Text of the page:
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Wicked (Review)

Touring production is certifiable, guaranteed entertainment

By Rick Pender · March 8th, 2014 · Onstage
wicked2Gina Beck and Alison Luff in Wicked - Photo: Joan Marcus
The word I use to describe the Broadway musical hit Wicked is “juggernaut,” defined as “an overwhelming advancing force or event.” Back in 2003 the show launched the careers of power singer Idina Menzel (who John Travolta introduced as “Adele Dazeem” at the Oscars) and the effervescent Kristin Chenoweth as the opposing witches in this prequel to The Wizard of Oz; both were nominated for Tony Awards; Menzel won. (The show has worldwide productions in London, Japan, Germany, Australia and beyond.) It marked its tenth anniversary on Broadway in October, and it has surpassed 4,300 performances. A national touring production began in 2005; a second tour was added in 2009. For the third time, a tour stop is at downtown Cincinnati’s Aronoff Center, this month for a three-week run. Wicked has broken local attendance records previously and will certainly do so again. There’s no denying its appeal.

That being said, I need to add that if you’ve seen Wicked on Broadway (or at the Aronoff), you won’t see anything new.

It’s spectacular eye candy. Eugene Lee’s eye-popping, Technicolor scenic design (especially Emerald City) and Susan Hilferty’s zany, over-the-top costumes both won 2004 Tony Awards, and they are just as vibrant on tour. Nothing about Wicked really changes except the performers. In fact, predictability seems to be what keeps people coming back. A middle-aged woman near me bragged about driving from Lexington to see it for the fifth time; she was with a friend who has attended six performances. But teenage girls continue to sustain Wicked’s popularity, flocking to the story of friendship and girl power. They were there opening night and loved it.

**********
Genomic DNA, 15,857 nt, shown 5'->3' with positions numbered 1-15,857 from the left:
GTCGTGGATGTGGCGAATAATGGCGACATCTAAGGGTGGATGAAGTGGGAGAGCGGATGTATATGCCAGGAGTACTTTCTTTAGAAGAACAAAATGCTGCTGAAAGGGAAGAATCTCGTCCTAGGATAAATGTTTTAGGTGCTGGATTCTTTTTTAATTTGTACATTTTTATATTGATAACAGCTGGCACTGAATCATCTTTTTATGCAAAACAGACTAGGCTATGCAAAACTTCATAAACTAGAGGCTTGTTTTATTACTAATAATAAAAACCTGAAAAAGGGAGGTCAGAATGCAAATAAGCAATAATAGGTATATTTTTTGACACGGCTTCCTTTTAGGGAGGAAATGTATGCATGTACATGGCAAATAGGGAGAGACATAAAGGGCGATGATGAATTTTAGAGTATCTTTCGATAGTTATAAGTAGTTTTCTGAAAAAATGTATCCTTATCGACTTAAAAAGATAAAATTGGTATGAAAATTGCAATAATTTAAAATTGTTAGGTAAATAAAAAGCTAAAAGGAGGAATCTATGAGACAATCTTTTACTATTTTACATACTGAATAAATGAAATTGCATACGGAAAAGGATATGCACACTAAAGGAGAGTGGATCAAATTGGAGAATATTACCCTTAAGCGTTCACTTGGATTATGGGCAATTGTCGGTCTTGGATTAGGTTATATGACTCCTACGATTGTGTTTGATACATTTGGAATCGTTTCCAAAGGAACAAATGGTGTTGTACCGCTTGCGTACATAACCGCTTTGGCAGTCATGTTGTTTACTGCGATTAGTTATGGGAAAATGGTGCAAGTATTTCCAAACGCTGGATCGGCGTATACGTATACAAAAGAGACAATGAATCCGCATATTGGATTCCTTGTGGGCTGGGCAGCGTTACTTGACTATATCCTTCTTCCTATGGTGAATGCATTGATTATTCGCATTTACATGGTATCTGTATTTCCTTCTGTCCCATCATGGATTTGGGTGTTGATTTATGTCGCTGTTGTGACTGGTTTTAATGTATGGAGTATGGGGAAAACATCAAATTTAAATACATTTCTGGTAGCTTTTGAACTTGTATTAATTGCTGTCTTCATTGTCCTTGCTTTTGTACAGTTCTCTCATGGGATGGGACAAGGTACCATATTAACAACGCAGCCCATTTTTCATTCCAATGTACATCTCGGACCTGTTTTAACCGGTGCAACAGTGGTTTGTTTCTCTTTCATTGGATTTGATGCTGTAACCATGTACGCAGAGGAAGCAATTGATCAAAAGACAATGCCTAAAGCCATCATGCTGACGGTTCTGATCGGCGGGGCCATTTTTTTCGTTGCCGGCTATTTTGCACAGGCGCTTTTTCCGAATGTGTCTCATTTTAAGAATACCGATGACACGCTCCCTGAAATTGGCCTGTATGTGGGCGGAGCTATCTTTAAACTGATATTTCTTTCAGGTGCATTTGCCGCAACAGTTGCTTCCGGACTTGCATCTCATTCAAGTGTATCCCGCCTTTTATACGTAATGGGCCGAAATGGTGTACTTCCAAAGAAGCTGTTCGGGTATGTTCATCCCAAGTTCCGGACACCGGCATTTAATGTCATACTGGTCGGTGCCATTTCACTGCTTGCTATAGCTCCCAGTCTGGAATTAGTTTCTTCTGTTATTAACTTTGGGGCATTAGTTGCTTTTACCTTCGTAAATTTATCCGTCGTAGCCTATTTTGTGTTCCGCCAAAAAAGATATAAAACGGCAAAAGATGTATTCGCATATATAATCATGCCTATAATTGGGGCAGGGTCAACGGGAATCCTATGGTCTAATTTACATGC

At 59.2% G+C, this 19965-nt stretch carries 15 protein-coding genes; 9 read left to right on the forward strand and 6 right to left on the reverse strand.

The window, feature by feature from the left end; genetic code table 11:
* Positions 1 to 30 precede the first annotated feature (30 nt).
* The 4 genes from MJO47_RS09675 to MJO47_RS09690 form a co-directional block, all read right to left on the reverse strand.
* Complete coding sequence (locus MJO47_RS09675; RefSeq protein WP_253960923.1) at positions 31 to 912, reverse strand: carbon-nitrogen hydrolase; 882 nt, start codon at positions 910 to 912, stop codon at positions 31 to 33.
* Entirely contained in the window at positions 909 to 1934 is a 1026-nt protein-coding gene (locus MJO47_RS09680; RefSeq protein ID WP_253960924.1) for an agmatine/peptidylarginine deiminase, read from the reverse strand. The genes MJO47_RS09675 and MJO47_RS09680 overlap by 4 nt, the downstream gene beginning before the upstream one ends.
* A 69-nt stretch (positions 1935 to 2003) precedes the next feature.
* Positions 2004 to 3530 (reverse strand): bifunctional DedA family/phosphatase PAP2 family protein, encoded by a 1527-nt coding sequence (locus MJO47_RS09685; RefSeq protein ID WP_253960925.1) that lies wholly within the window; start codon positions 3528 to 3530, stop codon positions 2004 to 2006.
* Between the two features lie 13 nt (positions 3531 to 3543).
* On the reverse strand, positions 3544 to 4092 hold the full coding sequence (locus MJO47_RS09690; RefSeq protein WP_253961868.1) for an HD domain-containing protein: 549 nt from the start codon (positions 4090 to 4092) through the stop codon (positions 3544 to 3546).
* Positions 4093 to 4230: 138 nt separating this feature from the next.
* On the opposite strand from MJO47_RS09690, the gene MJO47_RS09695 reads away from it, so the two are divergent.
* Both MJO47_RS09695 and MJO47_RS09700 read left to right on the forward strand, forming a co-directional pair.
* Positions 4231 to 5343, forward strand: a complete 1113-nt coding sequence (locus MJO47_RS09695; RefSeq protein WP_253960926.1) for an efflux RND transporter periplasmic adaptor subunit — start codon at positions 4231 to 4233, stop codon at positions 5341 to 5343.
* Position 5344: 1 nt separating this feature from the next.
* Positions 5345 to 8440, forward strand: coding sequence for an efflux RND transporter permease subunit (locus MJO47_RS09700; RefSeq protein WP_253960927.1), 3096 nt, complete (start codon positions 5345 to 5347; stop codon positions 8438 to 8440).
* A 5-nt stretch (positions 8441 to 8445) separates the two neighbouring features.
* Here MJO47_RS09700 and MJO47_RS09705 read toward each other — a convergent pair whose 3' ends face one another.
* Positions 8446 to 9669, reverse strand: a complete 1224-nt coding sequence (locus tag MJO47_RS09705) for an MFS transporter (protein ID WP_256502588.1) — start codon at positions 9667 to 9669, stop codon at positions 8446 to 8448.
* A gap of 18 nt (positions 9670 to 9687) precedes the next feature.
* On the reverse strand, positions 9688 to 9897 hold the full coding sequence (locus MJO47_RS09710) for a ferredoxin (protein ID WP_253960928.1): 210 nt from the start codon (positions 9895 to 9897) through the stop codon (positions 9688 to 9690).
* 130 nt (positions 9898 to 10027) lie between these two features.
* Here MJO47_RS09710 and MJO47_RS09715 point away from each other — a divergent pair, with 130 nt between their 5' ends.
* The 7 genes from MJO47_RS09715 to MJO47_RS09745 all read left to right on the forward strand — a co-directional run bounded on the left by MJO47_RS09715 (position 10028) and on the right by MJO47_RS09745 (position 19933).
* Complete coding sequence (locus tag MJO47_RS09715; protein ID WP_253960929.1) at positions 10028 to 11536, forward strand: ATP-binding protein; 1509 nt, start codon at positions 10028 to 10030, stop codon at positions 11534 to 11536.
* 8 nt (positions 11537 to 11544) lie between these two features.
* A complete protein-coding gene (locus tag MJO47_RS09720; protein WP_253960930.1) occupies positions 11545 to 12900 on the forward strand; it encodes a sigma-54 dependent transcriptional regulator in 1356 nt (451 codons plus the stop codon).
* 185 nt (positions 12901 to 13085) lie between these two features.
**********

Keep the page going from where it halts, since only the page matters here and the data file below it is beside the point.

Alison Luff and Gina Beck nicely fill the central roles of Elphaba (the “wicked” one, born green but with magical powers) and Glinda (the “good” one, who sparkles but is a major prima donna). Of course, they strive to replicate the performances of Menzel and Chenoweth on Broadway: Luff belts out “Defying Gravity” with emotion, Beck scores with the jaunty “Popular” and they harmonize gorgeously on “For Good.”

If you’ve seen Wicked before, you won’t see anything new. And that’s what most people want. There’s nothing disappointing about this production: Audiences come to Wicked because they already love it and want to see it again (and again). It’s certifiable, guaranteed entertainment. And that’s what they’re getting.

WICKED, presented Broadway Across America at the Aronoff Center, continues through March 23.



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